I can’t believe the season is over! I’m relieved to have some time off now, but I know that in a couple of weeks I am going to be ready to get back at it again. Good thing I’m fishing the PAA tournaments this year. I will be fishing Lake Cherokee in a few weeks, so that will give me just enough time to relax and enjoy being in a home that doesn’t have wheels on it! So, to recap on the season, it didn’t go as well as I had hoped, but it could have been a lot worse! We did good financially speaking, and I made my 10th Classic! But, no matter what, if you don’t end up in contention for AOY, you always finish the season feeling like you could have done better. Regardless, I am thrilled to know that I will be fishing the Classic in 2011. Ultimately, making the Classic is what all of us on the Elite Series strive to achieve.
Here is how things went down in Oklahoma:
On the first day of practice (which was on the river) I had a great day. At least 20 keeper bites that probably would have gone 15 lbs. I was excited, to say the least.
On day 2 of practice (still on the river) the water had risen about 5 feet from where it was the previous day. Despite the drastically different conditions, I managed to scratch out about 7 or 8 keeper bites that would have went 13 to 15 lbs. Then, at about 3:30 that afternoon the rug got pulled out from under me. A text message from Trip told us that we were no longer going to be fishing on the river due to unsafe conditions. I was a little upset, since I had really found some good fish in practice, but he made the call he had to make. So, I got myself ready to go fish Ft. Gibson, and start all over again.
On day 3 of practice I found that it really helped that I had fished there before! Things were tough, and tricky to figure out. I fished the lake like I would fish Grand Lake, which kind of helped me out. I got dialed in on some shallower fish, and caught them up in creeks on a shallow crank.
On the first day of the tournament I caught about 12 or 13 lbs in 30 minutes off of my first spot. I found this spot in practice, and didn’t really know what all was there, so I spent some time expanding on my area. All in all I caught about 25 keepers that day, and culled up to a little over 16 lbs by the end of the day. I was feeling pretty good, and sitting in 14th place.
On the second day of the tournament I tried to do the same thing as the first day, but something had changed and I didn’t put my first keeper in the boat until 8:30. Once I got the fish going, I was able to catch them. I didn’t get on them as good, and my weight was a few pounds lower than the day before, but I was still feeling alright. I dropped to something like 21st place, but I figured I had everything locked up and would be able to sneak my way up into the 12 cut the next day.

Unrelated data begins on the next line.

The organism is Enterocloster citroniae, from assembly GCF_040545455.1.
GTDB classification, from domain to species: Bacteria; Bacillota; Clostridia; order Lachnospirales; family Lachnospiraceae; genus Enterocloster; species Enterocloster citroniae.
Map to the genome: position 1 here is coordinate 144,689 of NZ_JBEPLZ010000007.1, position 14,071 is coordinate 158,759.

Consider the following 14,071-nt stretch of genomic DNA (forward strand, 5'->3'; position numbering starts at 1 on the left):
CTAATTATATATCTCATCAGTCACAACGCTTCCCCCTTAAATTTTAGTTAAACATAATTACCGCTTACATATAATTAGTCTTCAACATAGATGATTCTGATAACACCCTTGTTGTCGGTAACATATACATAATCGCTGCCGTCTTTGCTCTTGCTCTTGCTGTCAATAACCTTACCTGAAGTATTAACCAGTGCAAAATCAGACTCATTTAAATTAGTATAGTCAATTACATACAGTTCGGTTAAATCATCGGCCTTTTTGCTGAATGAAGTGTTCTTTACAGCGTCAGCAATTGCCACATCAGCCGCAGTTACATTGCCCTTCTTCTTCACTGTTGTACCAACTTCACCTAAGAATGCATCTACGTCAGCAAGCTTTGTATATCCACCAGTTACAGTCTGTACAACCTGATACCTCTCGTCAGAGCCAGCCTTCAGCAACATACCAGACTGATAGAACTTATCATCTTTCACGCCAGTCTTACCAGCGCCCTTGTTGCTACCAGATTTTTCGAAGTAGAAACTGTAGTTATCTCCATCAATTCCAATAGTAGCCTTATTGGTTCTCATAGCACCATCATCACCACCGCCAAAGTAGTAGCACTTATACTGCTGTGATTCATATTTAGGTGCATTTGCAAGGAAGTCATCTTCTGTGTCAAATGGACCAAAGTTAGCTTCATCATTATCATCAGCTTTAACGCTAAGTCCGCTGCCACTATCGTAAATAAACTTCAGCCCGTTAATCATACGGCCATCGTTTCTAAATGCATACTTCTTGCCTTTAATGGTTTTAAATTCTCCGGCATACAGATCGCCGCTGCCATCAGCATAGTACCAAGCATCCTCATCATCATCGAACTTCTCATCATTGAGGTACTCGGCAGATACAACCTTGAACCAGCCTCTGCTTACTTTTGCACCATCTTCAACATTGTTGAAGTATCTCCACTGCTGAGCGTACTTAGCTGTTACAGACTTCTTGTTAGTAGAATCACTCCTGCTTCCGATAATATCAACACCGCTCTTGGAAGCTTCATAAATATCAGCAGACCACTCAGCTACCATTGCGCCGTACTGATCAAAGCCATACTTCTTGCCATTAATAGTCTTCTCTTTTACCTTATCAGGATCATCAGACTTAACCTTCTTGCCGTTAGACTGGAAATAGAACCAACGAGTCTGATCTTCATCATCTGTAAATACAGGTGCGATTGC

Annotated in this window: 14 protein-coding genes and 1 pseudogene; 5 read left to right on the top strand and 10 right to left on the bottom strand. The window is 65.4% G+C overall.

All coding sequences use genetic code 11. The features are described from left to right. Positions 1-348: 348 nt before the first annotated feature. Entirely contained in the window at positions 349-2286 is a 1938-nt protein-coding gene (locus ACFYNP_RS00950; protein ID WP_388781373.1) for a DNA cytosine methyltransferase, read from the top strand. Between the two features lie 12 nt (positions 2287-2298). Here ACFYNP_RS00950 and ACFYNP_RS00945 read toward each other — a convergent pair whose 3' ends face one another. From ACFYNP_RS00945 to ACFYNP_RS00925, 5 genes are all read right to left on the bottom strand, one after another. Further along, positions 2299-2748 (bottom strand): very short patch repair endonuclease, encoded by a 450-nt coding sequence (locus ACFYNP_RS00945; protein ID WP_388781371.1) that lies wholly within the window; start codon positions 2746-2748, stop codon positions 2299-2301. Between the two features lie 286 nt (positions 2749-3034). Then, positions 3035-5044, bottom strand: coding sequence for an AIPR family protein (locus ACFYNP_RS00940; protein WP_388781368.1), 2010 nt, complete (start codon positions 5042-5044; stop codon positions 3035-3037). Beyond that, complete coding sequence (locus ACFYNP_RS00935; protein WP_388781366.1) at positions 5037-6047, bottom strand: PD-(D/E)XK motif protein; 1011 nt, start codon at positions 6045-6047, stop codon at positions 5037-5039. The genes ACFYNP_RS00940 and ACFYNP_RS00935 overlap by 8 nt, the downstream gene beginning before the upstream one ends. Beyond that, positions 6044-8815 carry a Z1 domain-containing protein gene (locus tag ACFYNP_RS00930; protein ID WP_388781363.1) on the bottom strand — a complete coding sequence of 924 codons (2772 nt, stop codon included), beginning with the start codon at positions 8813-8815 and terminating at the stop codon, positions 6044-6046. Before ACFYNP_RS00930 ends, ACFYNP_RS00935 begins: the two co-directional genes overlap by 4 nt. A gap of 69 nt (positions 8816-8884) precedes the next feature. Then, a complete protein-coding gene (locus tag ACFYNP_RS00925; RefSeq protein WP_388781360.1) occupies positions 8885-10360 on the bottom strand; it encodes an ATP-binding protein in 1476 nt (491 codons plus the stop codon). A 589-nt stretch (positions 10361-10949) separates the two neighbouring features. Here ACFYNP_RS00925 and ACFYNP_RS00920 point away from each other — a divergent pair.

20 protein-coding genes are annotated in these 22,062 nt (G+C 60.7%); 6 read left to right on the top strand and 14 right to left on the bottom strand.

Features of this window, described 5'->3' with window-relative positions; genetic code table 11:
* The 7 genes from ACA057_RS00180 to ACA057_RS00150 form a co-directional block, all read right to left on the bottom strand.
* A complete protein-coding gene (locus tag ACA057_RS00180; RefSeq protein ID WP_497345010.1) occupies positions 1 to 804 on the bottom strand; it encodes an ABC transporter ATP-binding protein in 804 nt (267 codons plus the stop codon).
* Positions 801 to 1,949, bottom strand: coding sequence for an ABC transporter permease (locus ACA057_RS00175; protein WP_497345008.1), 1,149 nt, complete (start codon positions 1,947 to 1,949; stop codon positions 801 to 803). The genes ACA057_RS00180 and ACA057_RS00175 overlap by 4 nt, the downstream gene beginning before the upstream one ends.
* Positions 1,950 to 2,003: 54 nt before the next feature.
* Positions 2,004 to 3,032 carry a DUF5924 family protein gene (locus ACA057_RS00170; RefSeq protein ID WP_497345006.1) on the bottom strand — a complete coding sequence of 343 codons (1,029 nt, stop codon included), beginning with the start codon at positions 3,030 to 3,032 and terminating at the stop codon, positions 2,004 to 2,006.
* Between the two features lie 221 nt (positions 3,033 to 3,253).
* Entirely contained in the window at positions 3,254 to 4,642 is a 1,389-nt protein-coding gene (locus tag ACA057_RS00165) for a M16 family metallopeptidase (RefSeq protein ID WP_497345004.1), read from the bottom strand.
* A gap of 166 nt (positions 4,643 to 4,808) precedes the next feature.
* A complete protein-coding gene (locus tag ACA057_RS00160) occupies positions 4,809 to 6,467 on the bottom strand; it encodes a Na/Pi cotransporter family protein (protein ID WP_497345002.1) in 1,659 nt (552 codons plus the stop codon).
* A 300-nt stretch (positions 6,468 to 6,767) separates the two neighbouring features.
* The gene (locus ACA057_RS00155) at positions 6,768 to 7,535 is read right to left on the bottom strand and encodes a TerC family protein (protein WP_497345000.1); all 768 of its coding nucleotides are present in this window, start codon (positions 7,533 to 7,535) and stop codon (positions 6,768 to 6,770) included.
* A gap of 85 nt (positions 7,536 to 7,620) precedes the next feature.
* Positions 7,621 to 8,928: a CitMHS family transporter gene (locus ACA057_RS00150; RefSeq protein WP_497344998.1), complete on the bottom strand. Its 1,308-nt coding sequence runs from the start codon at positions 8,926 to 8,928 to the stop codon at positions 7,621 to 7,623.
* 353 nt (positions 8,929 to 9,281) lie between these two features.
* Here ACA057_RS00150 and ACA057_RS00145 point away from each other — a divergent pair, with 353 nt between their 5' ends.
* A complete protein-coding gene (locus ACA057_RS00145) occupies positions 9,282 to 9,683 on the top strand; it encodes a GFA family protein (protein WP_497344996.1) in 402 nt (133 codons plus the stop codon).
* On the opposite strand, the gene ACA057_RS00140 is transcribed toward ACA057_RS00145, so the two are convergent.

On the third day, I didn’t put my first keeper in the box until 10:00. The only thing I knew to do was to stick with it, and wait for the fish to turn on, but it never panned out. I ended up heading to a back-up spot a lost a 4 lber but caught another fish that measured. I was patient, and really just hunkered down and willed myself to believe that my fish would turn on for me, but they never did. My spots were inconsistent and unreliable, but I made the best that I could out of it. I got a $10,000 check, finished 33rd in AOY, and made the classic. I made myself a new rule that day too: If I don’t catch a fish in an hour on one spot, it’s time to move on. Some might consider me a veteran of the sport, but I still learn new things and figure new stuff out every tournament!
Now I am going to be focused on the Classic. Some of the reasons I work so hard to make sure I make it to the classic is that it is a fairly level playing field that provides a lot of momentum for the preceding season, we get good sponsor support for participating, and everyone is guaranteed a pay check. It’s 8 months away and I’m already looking forward to it! Right now there is some uncertainty about fishing in the New Orleans area, but we will make the most of it and I am definitely going to get down there sometime before deer season to do some scouting!